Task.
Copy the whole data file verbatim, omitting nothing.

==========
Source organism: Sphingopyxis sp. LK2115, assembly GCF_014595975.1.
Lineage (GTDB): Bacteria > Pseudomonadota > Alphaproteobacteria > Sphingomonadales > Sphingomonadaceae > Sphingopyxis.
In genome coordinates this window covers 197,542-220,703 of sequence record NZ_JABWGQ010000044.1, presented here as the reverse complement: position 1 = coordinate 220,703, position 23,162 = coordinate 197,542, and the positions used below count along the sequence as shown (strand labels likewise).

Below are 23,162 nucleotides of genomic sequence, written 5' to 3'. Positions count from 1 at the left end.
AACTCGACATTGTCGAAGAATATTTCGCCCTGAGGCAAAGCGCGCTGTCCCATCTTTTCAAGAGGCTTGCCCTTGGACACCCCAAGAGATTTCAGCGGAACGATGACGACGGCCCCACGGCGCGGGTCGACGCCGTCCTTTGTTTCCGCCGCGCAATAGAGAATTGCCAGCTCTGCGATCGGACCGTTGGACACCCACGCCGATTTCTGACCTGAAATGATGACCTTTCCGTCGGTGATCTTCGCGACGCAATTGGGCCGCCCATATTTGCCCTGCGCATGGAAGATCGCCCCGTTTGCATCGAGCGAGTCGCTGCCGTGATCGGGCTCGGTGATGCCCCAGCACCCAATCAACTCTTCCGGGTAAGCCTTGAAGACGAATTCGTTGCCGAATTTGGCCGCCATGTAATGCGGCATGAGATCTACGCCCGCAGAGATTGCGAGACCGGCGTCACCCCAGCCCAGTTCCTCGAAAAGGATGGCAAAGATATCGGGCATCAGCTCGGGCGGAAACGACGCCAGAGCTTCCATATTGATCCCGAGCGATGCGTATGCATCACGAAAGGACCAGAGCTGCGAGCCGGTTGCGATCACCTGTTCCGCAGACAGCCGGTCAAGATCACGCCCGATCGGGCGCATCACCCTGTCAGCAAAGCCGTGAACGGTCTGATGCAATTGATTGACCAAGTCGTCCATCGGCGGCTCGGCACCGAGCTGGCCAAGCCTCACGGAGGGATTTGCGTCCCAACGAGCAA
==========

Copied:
Source organism: Sphingopyxis sp. LK2115, assembly GCF_014595975.1.
Lineage (GTDB): Bacteria > Pseudomonadota > Alphaproteobacteria > Sphingomonadales > Sphingomonadaceae > Sphingopyxis.
In genome coordinates this window covers 197,542-220,703 of sequence record NZ_JABWGQ010000044.1, presented here as the reverse complement: position 1 = coordinate 220,703, position 23,162 = coordinate 197,542, and the positions used below count along the sequence as shown (strand labels likewise).

Below are 23,162 nucleotides of genomic sequence, written 5' to 3'. Positions count from 1 at the left end.
AACTCGACATTGTCGAAGAATATTTCGCCCTGAGGCAAAGCGCGCTGTCCCATCTTTTCAAGAGGCTTGCCCTTGGACACCCCAAGAGATTTCAGCGGAACGATGACGACGGCCCCACGGCGCGGGTCGACGCCGTCCTTTGTTTCCGCCGCGCAATAGAGAATTGCCAGCTCTGCGATCGGACCGTTGGACACCCACGCCGATTTCTGACCTGAAATGATGACCTTTCCGTCGGTGATCTTCGCGACGCAATTGGGCCGCCCATATTTGCCCTGCGCATGGAAGATCGCCCCGTTTGCATCGAGCGAGTCGCTGCCGTGATCGGGCTCGGTGATGCCCCAGCACCCAATCAACTCTTCCGGGTAAGCCTTGAAGACGAATTCGTTGCCGAATTTGGCCGCCATGTAATGCGGCATGAGATCTACGCCCGCAGAGATTGCGAGACCGGCGTCACCCCAGCCCAGTTCCTCGAAAAGGATGGCAAAGATATCGGGCATCAGCTCGGGCGGAAACGACGCCAGAGCTTCCATATTGATCCCGAGCGATGCGTATGCATCACGAAAGGACCAGAGCTGCGAGCCGGTTGCGATCACCTGTTCCGCAGACAGCCGGTCAAGATCACGCCCGATCGGGCGCATCACCCTGTCAGCAAAGCCGTGAACGGTCTGATGCAATTGATTGACCAAGTCGTCCATCGGCGGCTCGGCACCGAGCTGGCCAAGCCTCACGGAGGGATTTGCGTCCCAACGAGCAA